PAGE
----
An ideal energy storage source has both high gravimetric and volumetric density (upper right corner of graph). Alternatives to fossil fuels tend to be of lower density, making them more burdensome and costlier to use in general. Work performed will be less than gross heating value due to conversion inefficiencies, and efficiency can vary by the kind of work and how well the storage system is suited to it. For example, electric batteries to electric motors is a more efficient conversion (about 90%) than gasoline to internal combustion engines (about 30%). Batteries and other potential storage technologies can improve, but even at theoretical limits they would be many times less energy dense than fossil fuels.
Other uses of fossil fuels include the feedstock for many products used on farms, such as pesticides and fertilizer. Plastics are becoming more abundant on farms as well, including irrigation pipes, weed suppression cloth, and roofing for greenhouses. While there may be ways to replace fossil-fuel-based supplies with renewable ones, such as crop-based feedstocks to make bioplastics and biofuels, these substitutes require using land that could otherwise be used to grow food.
Using land to yield renewable energy supplies also reveals the problem of area density of energy collection activities. In some parts of the country it is common to see an oil well in the middle of a farm field. The oil well may occupy an area the size of a typical home to tap into a sizable underground reservoir. By contrast, if a farm needs to grow biofuel crops to power equipment, the area required to do so is going to be many times larger than the oil well.
Just as fossil fuel deposits are not evenly distributed around the Earth, renewable energy potential varies by location. Furthermore, renewable energy sources are best used near their place of capture and storage. Farms tend to be located where soil and climate conditions are ideal. Some farms will be fortunately situated where great soils and rainfall patterns coincide with optimum solar radiation, consistent winds, or hydroelectric potential. But we have already reviewed why electricity will have a limited role in powering farms, even if it happens to be convenient to produce. The more certain renewable energy source on farms will be biomass. Farms of the future will need to make do with wood, straw, other crop residues, and extracted sugars or oils.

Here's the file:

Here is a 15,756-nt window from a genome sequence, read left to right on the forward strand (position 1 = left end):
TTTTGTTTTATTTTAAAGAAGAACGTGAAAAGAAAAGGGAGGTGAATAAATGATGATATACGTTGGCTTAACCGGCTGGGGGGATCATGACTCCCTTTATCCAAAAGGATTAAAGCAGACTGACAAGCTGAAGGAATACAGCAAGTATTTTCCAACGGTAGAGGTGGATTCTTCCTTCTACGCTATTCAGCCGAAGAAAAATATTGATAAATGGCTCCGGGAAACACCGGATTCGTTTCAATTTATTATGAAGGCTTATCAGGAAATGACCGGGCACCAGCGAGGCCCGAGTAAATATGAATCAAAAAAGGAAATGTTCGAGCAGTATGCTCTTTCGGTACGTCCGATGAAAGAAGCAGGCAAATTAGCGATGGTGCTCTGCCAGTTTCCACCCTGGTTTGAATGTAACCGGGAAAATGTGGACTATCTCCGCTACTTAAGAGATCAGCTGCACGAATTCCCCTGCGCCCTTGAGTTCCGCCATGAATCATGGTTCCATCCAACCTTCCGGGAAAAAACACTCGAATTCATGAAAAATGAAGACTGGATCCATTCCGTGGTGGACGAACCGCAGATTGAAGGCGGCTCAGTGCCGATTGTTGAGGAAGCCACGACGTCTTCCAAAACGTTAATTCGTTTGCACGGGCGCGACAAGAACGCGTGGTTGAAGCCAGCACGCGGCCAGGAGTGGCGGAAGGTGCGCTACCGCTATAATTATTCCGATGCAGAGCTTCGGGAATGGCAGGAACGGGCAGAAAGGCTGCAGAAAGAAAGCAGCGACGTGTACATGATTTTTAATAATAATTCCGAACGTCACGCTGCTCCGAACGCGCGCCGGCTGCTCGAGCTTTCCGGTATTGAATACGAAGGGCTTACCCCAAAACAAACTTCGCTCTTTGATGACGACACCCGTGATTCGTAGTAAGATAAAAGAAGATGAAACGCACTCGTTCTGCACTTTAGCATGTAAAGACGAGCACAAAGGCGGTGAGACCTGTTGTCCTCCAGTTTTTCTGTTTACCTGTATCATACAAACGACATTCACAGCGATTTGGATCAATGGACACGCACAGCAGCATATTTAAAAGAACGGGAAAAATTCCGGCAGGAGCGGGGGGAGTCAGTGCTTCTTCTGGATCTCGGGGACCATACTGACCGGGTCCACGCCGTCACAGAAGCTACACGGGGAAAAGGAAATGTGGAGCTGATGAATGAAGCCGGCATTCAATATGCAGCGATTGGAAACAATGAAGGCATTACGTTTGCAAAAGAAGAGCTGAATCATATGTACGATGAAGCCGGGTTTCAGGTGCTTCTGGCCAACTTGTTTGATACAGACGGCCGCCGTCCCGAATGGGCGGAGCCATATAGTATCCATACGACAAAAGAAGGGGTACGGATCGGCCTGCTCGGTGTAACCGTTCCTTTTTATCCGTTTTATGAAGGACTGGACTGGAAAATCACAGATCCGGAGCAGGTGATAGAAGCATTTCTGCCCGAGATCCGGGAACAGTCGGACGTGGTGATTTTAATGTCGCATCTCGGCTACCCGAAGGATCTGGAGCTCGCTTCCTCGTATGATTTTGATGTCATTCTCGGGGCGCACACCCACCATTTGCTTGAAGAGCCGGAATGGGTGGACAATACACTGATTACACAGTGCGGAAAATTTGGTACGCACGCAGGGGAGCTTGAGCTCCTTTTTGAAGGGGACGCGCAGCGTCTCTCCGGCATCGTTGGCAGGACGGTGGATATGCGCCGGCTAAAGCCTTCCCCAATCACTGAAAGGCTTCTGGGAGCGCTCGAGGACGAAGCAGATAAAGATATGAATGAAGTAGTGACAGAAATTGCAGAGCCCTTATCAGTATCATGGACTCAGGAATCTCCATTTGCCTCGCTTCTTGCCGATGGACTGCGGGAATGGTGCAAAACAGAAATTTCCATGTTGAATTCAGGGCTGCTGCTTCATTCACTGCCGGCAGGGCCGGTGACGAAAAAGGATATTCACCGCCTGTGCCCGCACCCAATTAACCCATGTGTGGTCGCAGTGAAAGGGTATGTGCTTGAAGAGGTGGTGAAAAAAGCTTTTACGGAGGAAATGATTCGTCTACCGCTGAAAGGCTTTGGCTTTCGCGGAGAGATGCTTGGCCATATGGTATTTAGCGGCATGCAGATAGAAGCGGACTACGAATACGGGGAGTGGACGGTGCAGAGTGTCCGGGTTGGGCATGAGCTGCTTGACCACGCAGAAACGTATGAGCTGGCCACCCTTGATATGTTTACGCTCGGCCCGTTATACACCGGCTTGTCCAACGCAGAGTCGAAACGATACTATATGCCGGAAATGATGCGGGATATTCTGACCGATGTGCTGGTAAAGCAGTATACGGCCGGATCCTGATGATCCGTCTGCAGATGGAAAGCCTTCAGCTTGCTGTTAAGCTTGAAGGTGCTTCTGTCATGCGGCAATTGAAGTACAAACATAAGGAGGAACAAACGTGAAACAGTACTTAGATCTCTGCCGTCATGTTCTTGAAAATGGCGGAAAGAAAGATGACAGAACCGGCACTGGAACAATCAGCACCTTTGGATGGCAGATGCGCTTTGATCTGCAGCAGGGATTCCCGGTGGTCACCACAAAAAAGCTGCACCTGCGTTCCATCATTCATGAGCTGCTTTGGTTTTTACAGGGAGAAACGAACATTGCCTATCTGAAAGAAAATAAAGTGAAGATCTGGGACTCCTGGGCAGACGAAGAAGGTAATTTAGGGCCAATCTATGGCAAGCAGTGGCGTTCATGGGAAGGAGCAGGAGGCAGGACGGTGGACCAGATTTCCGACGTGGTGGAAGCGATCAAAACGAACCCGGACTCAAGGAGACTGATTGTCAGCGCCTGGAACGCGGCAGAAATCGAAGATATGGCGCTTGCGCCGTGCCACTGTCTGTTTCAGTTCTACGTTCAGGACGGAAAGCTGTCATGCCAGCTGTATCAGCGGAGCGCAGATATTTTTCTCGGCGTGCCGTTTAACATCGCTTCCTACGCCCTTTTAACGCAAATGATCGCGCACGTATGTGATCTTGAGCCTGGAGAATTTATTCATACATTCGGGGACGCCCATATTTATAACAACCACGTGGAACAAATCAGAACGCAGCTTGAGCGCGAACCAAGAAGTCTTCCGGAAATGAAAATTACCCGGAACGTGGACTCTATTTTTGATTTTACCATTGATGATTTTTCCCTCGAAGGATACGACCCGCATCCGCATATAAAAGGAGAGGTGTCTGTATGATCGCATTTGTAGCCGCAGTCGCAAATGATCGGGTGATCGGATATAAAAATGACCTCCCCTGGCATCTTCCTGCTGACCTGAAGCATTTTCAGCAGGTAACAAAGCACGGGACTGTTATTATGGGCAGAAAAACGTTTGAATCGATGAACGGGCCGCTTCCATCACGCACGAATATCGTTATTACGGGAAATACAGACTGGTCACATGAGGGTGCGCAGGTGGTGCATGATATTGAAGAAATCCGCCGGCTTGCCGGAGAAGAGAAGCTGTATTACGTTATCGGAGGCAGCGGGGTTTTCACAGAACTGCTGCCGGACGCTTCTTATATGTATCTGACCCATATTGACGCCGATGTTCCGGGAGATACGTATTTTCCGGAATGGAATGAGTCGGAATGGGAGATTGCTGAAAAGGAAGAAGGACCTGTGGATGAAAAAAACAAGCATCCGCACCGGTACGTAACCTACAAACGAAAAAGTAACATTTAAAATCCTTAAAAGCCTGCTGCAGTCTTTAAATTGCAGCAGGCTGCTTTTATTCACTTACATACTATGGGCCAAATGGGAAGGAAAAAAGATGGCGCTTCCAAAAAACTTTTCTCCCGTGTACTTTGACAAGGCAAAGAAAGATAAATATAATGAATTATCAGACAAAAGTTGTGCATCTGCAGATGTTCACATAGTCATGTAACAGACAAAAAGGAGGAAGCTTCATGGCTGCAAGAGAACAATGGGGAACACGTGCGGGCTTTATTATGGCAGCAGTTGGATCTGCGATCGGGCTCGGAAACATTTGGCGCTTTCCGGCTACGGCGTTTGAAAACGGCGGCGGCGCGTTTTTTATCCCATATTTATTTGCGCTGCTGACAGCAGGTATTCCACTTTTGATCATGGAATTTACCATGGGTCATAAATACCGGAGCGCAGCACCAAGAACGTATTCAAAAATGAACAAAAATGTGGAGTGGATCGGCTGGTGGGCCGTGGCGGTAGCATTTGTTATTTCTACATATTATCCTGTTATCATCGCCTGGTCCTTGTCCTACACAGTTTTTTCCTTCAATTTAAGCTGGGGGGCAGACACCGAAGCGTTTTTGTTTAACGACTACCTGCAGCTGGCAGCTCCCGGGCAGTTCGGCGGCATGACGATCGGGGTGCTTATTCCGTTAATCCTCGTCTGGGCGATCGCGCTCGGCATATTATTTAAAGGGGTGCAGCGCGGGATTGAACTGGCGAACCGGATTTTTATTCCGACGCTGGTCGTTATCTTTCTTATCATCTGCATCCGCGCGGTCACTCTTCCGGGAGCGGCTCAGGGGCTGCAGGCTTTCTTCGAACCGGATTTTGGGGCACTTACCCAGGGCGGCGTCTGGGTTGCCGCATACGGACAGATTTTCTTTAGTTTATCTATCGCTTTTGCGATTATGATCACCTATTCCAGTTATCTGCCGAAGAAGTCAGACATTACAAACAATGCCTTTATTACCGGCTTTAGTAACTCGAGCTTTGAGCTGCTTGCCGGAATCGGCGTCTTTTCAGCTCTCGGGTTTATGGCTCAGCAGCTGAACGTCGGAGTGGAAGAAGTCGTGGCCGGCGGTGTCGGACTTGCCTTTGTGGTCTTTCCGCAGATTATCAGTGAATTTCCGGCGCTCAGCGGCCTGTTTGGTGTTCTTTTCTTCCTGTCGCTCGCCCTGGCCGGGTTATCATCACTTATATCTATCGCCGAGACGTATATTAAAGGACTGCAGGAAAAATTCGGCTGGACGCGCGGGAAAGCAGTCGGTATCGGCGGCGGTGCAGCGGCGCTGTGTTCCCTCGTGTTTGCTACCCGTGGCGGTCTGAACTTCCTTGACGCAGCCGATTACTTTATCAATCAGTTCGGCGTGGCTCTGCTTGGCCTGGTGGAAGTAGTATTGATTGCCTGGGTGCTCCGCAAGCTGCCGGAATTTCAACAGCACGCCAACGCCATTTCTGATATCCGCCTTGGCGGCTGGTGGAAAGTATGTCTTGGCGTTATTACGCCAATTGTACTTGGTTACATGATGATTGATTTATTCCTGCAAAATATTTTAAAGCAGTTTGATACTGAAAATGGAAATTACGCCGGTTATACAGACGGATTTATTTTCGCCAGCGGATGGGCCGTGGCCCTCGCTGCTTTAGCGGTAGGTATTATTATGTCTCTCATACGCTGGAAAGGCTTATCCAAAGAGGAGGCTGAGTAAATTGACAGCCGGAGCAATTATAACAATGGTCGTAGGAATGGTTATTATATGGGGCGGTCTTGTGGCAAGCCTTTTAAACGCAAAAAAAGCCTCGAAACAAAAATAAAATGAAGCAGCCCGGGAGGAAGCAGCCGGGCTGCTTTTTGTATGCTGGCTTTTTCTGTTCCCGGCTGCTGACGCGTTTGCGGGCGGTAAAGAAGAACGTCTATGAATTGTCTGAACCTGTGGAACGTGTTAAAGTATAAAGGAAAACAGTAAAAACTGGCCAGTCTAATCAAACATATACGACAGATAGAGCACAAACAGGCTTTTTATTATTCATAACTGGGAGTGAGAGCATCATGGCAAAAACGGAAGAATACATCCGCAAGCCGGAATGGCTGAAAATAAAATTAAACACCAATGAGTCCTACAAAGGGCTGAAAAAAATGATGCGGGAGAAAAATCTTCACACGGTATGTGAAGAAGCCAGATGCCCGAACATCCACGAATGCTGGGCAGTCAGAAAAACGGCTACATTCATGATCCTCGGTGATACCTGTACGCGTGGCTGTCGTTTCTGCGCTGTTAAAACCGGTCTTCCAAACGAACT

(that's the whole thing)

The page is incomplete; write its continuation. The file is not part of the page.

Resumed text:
The energy quantity available to our society when powered by biomass plus renewable electricity will be far less that what we are accustomed to now. On the farm this implies finding ways to reduce energy use, both directly and embodied and equipment and products. Going forward we may have less frequent or intense tillage, less irrigation, and fewer fertilizer and pesticide applications.
I don’t mean to imply that all troubles with agriculture and the food system began with the Industrial Revolution, and energy issues extend well beyond the farm. Even before tractors were invented, 19th century European and North American farmers became dependent on far-flung sources of guano to prop up depleted soils back home, with typical geopolitical maneuvers and tensions as a result. With the advent of the Haber-Bosch process that uses natural gas to make nitrogen fertilizer, discussion of potential resource constraints today tends to concentrate on phosphate rock and how much is left to be mined in different parts of the world. Both nitrogen and phosphorus supplies are reliant on abundant fossil fuels either as a feedstock or to power heavy mining and transport equipment, so ultimately the most crucial input to our current food system is the suite of products from the fossil hydrocarbon industry.
If the techno-utopian future does not arrive and fossil hydrocarbon extraction no longer powers the economy, then what kind of food system are we looking at? The Future is Rural delves into this question, giving a tour of concepts and lessons from history, geography, agronomy, soil science, ecology, sustainability, and resilience thinking. It is certainly possible for agriculture to conserve soil, avoid extravagant energy use, and protect the natural environment, including the climate and other species that live with us on Earth.
Technical fixes that will work must use less energy than we are accustomed to, and seeing the possibilities requires becoming steeped in biology and appreciating the talents of other species of plants, animals, fungi and microbes. To wean ourselves from oil and natural gas, we can manage the agroecosystem with biological tools, made of cellulose and flesh, instead of industrial-mechanical ones, made of steel and petrochemicals.